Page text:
What you see – and who I am

Natalie Wade - not at her regular coffee place. Photo: Nat Rogers/InDaily
Natalie Wade - not at her regular coffee place. Photo: Nat Rogers/InDaily

Adelaide | The name scrawled on Natalie Wade’s take-away coffee cup by the cafe’s cashier wasn’t her own – and the young lawyer wants everyone to know why this troubles her, and why it matters.

Most Saturday mornings Natalie Wade heads out for a caffeine fix at her local coffee shop a couple of kilometers from Adelaide’s CBD.

It’s a time to relax, clear the hangover maybe or perhaps just chill. It’s a break whatever for the 23-year-old lawyer with the State Government where she deals daily with all manner of housing, arbitration and litigation matters.

She goes to the same coffee house every weekend as it has wi-fi and the weekend’s newspapers are spread out on the tables for everyone to grab. That’s important for Nat. Papers stacked in ascending shelves can put a block on her reading before it’s begun.

Her local isn’t the comfy, ultra familiar Central Perk we’ve seen in ‘Friends’ over the years but it’s a decent enough spot. Two weeks ago she called in as usual, chose her skinny cappuccino and gave her name to the cashier while the barista made up her order.

Nat stayed and enjoyed the drink until she chanced to look at her cup, a standard brown takeaway type with a detachable plastic lid. The side of the cup lists a dozen different choices of coffee and above this there’s a space for the name of each customer.

‘Nat’ or ‘Natalie’ would have identified her perfectly while a misspelling or even a complete mistaking of the order with another customer would have gone unremarked.

Only the name on her cup didn’t say Natalie or Natasha or Norman or Ned. It read simply ‘wheelchair’.

A skinny cappuccino for 'wheelchair'.

A skinny cappuccino for ‘wheelchair’.

Nat has been in a wheelchair all her life. She’s never walked, not even a step. Her mode of transport is an electric powered thing, low level, nifty and it does the trick. It gets her places -to the bus stop each day, to classes at Adelaide Uni when she was a student there, and early every morning it gets her to work.

“The cashier obviously didn’t hear or understand me and so instead of asking for clarification wrote this,” says Nat. “I didn’t realise until I left – I had sat there reading the entire Saturday morning paper drinking a cup naming me as an object.”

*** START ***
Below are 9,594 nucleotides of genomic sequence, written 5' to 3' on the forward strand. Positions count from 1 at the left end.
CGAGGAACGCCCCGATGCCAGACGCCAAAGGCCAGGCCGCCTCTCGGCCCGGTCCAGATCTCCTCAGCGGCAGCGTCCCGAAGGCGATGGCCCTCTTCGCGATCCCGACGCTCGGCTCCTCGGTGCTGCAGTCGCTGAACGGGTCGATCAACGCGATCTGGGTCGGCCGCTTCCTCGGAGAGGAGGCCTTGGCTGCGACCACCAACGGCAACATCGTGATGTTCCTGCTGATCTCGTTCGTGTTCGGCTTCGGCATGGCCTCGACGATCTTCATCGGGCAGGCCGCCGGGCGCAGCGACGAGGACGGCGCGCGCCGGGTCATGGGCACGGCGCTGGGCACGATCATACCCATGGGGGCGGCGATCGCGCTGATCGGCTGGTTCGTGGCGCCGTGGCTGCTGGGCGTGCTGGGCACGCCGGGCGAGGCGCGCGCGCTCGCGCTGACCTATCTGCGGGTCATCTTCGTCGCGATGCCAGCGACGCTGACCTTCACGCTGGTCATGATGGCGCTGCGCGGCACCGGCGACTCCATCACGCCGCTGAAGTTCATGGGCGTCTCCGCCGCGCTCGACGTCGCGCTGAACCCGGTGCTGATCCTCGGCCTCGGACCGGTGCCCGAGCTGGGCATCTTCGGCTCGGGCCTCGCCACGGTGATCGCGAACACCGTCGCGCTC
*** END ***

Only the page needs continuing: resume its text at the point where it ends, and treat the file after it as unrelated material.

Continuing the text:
Twenty-three-year-old Nat was born with an undiagnosed medical condition, a congenital muscular myopathy.

In her 23 years, she has never made a single official complaint about education, services or living arrangements. She’s fought for funding, to be able to live alone and for the help she needs to get ready every day. She has a great best friend, Jess, who is always there for her, many other mates too and a dedicated and supportive family.

“I’m not sure that the name on my coffee cup could be any more misleading,” Nat smiles.

“The wheelchair component occupies really none of my life – arguably there could be an exception of approximately three hours of my day where the reason behind the wheelchair causes me to have assistance but beyond that…..”

For those three hours, Nat needs full support to achieve the most fundamental of tasks, like getting dressed and going to the toilet. But by positioning these supports around her work and social commitments, she manages a full and independent life virtually uninhibited by her physical disability.

She reckons there are two or three incidences each day when the wheelchair is the vehicle for her to be treated differently to the average person on the street. Small slights often, many unintentional, people speaking to her carefully and loudly, always loudly, the nutter on the bus targeting her with sympathy and words of advice.

She told her friends and work colleagues about the Saturday coffee, stuck it on social media to an overwhelming response of “it’s mean and rude with comparisons to calling Aboriginal people black or writing gay on someone’s coffee cup.”

So she wrote to the coffee people – it’s an international company, you’ll know it – and got a phone call from a customer services operative. A pleasant call. They’d look into it, he said, and conduct an internal investigation. Oh, and have a free coffee on us.

“I do not want anyone suspended or sacked,” says Nat. “If that happens I’ll defend them myself.”

She doesn’t want to name the cafe – it could become the object of a campaign, which Nat believes would miss the point.

What she’d really like is to make the smallest dint in a general outlook towards people with disabilities of all kinds. A wholesale re-evaluation of corporate attitudes might be more appropriate given the initial company response. She knows the scrawling was thoughtless and nothing more but it’s a worry that this big, international company sees little wrong that a gratis cappuccino or two won’t fix.